27 Mar 2020
Latest coronavirus (Covid-19) advice for members of the public (updated 27 March) including social distancing guidance.
The latest guidance from the government on social distancing can be found here which includes information on the most vulnerable groups who are at increased risk of seriouus illness from coronavirus.
Following the new restrictions announced by the Prime Minister on 23 March, pharmacies remain open. For any minor illness (that doesn't fit possible coronavirus symptoms - below) please contact your local pharmacist for advice.
Everyone is asked to only leave their homes for specific reasons:
- shopping for basic necessities - use delivery services where possible
- medical reasons - to provide help or care for a vulnerable person
- daily exercise
- travelling to and from work but only if it is absolutely necessary.
GP appointments and prescriptions
Following national guidance issued from NHS England, many GP practices are no longer accepting appointment bookings in person - if you need an appointment please telephone the surgery. This allows practices to triage patients over the phone before carrying out a face to face consultation if required.
If you need to order a prescription, please go online to your GP practice’s website or use the post box in the foyer. All prescriptions will be sent electronically to your local pharmacy for collection.
They are also using technology and have a system called e-consult for anyone who needs to see a doctor for non-urgent conditions. This is available on all GP practice websites and patients will receive a response within 48 hours.
If you have a new, continuous cough and/or a high temperature (37.8 or above) or live with someone who has these symptoms, DO NOT attend the GP practice - you must stay at home. There is no need to contact the practice or NHS 111 unless your symptoms get worse or persist for more than 7 days. You will not be tested for coronavirus. Patients have also reported a lack of taste and smell.
To manage your symptoms at home, drink plenty of fluids, get plenty of rest and use over the counter medicines to treat your symptoms.
If your symptoms worsen or are no better after 7 days contact NHS 111 online. If you have no internet access, you should call NHS 111. For a medical emergency dial 999.
For more information visit gov.uk/coronavirus
Like the common cold, coronavirus infection usually occurs through close contact with a person with coronavirus via cough and sneezes or hand contact. A person can also be infected by touching contaminated surfaces if they do not wash their hands.
Testing of suspected coronavirus cases is carried out in line with strict regulations. This means that suspected cases are kept in isolation, away from public areas of the hospital and returned home also in isolation. Any equipment that come into contact with suspected cases are thoroughly cleaned as appropriate. Specific guidance has also been shared with NHS staff to help safeguard them and others. Patients can be reassured that their safety is a top priority.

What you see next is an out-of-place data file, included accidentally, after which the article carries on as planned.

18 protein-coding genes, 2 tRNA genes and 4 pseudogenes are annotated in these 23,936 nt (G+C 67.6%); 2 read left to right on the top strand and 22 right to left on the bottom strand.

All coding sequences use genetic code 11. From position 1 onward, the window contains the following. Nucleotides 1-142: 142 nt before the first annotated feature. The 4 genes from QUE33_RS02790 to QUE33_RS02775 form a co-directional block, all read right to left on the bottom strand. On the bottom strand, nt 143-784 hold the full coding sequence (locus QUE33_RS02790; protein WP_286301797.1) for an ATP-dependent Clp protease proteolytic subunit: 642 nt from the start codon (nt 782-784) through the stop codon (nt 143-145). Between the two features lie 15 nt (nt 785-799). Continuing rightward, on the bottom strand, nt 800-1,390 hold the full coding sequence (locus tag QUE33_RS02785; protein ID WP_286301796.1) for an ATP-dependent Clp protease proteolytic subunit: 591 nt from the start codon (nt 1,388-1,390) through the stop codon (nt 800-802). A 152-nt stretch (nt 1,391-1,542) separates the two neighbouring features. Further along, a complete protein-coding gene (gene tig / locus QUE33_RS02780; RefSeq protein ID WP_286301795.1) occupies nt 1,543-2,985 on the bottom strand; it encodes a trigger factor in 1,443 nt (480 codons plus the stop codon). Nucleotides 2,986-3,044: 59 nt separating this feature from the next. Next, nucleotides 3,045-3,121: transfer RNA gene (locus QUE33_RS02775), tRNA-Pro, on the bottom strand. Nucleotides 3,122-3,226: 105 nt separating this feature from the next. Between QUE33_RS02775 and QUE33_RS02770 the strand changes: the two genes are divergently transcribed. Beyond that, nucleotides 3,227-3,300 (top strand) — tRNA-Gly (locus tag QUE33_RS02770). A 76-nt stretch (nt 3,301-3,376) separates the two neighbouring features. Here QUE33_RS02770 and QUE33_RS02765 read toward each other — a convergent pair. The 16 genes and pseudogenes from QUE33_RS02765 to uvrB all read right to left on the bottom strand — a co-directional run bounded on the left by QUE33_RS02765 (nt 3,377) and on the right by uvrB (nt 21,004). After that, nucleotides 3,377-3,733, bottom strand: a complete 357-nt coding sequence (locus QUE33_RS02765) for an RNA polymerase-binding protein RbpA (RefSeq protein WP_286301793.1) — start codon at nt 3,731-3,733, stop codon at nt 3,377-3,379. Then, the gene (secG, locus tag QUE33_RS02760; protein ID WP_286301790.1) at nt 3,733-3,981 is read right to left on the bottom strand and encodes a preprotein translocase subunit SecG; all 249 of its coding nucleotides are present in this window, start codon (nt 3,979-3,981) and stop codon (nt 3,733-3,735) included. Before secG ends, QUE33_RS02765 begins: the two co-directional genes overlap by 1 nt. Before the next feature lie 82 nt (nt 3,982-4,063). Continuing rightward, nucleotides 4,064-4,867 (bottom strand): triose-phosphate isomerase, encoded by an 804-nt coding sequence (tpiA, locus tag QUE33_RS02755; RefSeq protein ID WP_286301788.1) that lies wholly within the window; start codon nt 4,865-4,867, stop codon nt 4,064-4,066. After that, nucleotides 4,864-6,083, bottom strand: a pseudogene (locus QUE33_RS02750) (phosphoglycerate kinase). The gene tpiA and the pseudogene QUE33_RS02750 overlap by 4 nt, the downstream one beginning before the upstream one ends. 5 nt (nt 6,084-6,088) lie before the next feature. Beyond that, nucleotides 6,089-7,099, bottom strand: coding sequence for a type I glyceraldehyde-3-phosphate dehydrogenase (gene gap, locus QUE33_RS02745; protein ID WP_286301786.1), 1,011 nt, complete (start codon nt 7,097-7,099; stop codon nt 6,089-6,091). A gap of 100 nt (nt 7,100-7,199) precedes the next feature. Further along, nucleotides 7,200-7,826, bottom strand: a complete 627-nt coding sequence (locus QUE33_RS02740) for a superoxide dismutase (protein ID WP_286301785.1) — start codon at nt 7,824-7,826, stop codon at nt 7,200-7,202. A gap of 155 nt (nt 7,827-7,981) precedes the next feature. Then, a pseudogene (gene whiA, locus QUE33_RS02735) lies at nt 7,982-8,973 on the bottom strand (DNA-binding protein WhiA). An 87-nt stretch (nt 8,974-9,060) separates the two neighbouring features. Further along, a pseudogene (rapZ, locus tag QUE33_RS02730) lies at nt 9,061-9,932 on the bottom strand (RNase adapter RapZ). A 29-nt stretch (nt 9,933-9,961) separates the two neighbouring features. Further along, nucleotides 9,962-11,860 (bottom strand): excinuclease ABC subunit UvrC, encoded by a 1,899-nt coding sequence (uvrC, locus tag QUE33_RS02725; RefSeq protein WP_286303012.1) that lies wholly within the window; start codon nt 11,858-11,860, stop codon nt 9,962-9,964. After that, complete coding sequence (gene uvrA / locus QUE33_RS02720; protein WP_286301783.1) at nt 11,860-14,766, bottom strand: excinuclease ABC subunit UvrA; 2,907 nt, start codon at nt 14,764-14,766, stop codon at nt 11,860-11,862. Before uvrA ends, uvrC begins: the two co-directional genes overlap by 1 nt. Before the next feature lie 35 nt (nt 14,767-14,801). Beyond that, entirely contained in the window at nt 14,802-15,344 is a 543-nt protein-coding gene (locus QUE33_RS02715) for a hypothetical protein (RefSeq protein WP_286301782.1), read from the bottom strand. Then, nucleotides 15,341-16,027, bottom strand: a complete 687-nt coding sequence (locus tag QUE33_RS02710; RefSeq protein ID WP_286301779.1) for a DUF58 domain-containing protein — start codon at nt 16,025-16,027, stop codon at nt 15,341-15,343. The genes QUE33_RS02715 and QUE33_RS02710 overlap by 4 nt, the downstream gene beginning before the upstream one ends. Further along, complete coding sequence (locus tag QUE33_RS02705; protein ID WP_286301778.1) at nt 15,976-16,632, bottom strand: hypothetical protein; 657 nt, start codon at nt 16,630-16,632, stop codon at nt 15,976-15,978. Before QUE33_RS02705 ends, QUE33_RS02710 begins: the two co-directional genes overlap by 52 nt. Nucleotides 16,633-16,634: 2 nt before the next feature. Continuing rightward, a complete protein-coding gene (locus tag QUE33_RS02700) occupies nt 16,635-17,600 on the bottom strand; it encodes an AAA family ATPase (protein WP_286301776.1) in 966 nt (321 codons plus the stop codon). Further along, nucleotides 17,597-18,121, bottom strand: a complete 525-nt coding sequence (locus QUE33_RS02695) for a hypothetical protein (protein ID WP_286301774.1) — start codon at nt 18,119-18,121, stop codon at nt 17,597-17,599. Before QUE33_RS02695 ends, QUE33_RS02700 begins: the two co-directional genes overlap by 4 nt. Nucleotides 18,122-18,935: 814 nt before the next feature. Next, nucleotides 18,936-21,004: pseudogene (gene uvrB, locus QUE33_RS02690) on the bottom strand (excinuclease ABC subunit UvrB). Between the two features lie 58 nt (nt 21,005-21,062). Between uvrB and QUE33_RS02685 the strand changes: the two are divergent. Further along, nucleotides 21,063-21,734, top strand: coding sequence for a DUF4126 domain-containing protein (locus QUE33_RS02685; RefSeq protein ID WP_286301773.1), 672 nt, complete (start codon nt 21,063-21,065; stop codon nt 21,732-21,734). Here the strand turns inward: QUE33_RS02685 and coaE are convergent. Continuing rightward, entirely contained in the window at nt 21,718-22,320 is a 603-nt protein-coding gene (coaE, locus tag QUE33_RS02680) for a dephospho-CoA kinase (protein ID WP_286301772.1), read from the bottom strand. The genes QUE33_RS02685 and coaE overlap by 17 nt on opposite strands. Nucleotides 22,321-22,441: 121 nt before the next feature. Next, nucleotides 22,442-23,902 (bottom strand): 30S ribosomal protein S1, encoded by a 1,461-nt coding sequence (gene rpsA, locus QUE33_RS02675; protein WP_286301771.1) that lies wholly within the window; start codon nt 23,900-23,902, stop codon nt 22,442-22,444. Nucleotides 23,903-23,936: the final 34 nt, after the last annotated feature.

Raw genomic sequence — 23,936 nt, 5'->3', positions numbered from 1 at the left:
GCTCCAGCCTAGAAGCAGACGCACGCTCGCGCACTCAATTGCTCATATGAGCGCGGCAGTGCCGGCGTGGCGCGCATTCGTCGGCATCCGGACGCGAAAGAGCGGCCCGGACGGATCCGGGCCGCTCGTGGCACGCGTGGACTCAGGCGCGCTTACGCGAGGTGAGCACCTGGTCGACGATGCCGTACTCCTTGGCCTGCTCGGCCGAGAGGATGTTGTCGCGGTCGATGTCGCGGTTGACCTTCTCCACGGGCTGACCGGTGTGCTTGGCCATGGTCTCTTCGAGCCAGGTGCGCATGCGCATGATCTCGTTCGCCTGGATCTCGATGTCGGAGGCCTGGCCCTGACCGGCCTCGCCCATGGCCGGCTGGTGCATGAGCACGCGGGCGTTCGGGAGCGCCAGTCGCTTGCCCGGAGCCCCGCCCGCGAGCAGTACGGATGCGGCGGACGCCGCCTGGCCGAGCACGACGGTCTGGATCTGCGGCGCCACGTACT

Everyone is asked to follow Public Health England advice to reduce the spread of all viruses and hand washing information:
- Always carry tissues with you and use them to catch your cough or sneeze. Then bin the tissue, and wash your hands, or use a sanitiser gel.
- Wash your hands often with soap and water, especially after using public transport. Use a sanitiser gel if soap and water are not available.
- Avoid touching your eyes, nose and mouth with unwashed hands.
- Avoid close contact with people who are unwell.
Hand hygiene remains the single most factor in reducing the risk of infection. Currently, hand hygiene is advised for Covid-19:
- after coughing, sneezing or blowing your nose
- before leaving home
- on arrival at school/workplace
- after travelling on public transport
- after using the toilet
- after breaks and sporting activities
- before food preparation
- before eating any food, including snacks
- before leaving school/workplace.
Hands should be washed using warm water and soap liquid soap is preferred as shared bar soap can become contaminated with germs/micro-organisms, which can then be passed from one person to another. This is the reason that only liquid soap is used in healthcare settings. Use an alcohol-based hand sanitiser that contains at least 60% alcohol if soap and water are not available on visibly clean hands.
This should be done often and thoroughly with soap and water, for at least 20 seconds, rinse and dry thoroughly. The same applies to those caring for anyone that is being tested for Covid-19. Avoid touching your eyes, nose, and mouth with unwashed hands.